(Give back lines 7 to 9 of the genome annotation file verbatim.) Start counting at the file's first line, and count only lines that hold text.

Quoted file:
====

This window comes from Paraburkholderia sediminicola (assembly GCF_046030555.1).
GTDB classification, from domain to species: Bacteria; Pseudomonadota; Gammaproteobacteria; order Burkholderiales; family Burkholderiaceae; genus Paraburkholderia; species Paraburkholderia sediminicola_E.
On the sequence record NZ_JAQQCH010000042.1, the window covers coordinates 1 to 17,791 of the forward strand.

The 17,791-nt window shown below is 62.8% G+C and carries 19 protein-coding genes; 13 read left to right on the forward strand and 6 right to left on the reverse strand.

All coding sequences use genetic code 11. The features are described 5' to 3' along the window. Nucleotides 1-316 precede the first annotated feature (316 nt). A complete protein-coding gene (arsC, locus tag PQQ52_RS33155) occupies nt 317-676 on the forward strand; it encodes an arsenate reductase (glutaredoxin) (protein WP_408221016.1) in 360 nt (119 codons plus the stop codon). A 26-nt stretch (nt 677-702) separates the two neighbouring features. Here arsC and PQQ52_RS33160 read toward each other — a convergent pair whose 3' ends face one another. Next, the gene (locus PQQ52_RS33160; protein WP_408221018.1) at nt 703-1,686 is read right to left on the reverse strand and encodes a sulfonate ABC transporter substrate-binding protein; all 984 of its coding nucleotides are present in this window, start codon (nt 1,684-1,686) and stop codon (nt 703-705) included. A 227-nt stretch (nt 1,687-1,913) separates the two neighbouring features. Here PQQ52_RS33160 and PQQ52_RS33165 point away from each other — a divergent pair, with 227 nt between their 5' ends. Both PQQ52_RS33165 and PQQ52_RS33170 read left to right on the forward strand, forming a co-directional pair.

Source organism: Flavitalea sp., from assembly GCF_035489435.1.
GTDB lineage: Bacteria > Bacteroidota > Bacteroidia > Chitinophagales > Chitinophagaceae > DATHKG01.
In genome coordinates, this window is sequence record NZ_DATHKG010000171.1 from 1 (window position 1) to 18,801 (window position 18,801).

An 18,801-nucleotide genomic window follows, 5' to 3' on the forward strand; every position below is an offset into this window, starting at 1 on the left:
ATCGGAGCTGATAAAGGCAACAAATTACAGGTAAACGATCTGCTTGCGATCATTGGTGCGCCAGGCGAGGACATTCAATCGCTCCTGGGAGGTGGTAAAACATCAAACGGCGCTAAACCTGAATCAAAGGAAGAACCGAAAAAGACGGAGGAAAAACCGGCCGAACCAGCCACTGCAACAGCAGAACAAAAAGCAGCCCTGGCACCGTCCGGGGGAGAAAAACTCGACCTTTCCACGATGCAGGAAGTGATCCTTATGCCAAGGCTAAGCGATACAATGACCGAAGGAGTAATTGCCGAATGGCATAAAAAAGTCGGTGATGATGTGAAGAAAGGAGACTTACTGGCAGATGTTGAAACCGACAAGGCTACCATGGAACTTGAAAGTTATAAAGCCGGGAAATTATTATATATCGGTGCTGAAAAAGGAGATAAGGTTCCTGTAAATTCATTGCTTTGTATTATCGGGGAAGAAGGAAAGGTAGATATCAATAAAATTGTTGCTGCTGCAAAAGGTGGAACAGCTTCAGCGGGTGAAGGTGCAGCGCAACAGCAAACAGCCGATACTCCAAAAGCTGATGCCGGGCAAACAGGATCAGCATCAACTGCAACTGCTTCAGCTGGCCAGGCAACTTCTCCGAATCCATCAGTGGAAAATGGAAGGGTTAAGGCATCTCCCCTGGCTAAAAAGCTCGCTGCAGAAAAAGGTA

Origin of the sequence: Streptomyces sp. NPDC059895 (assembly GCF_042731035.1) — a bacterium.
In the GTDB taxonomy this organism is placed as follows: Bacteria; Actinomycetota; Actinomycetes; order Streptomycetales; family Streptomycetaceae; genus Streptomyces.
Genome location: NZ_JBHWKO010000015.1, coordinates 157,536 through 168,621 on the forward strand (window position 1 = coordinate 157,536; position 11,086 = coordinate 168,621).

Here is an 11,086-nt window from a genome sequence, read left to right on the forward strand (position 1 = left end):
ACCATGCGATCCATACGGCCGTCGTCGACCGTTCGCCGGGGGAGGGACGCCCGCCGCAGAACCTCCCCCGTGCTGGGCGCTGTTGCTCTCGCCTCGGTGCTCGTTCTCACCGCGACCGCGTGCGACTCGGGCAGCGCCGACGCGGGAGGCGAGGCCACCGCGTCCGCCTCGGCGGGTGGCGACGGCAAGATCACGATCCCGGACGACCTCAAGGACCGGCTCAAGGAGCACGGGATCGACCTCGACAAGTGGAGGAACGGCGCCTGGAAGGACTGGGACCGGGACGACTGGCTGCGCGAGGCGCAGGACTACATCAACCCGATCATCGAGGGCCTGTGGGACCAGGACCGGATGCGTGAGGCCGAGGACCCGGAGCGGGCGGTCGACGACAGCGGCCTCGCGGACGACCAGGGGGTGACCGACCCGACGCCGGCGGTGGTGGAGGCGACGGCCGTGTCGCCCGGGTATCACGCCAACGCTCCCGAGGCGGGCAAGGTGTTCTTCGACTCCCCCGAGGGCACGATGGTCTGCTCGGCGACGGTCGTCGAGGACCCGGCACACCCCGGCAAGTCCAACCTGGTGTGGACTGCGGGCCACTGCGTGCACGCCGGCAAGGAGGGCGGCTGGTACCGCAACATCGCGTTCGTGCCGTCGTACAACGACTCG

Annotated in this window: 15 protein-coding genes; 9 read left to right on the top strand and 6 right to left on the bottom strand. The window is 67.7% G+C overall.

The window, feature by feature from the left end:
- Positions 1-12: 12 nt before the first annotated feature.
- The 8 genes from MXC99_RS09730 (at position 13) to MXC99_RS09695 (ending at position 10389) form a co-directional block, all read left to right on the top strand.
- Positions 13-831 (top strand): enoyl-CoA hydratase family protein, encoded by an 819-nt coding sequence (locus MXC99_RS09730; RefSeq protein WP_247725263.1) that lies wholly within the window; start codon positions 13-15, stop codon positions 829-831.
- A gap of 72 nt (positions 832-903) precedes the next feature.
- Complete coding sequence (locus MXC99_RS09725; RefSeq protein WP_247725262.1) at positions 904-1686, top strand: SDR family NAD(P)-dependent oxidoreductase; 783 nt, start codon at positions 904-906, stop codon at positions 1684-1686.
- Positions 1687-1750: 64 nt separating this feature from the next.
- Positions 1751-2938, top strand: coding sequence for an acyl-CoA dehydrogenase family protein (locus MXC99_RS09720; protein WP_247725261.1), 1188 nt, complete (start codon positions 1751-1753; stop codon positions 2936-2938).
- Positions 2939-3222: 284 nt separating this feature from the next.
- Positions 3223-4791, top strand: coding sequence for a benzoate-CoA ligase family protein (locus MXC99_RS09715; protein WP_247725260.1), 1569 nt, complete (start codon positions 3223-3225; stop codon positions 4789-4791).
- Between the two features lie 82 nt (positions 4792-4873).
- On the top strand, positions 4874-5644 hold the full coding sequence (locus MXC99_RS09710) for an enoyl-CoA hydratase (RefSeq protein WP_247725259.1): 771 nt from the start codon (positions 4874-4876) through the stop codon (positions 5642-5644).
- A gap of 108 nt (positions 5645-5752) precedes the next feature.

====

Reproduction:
GTDB lineage: Bacteria > Bacteroidota > Bacteroidia > Chitinophagales > Chitinophagaceae > DATHKG01.
In genome coordinates, this window is sequence record NZ_DATHKG010000171.1 from 1 (window position 1) to 18,801 (window position 18,801).

An 18,801-nucleotide genomic window follows, 5' to 3' on the forward strand; every position below is an offset into this window, starting at 1 on the left: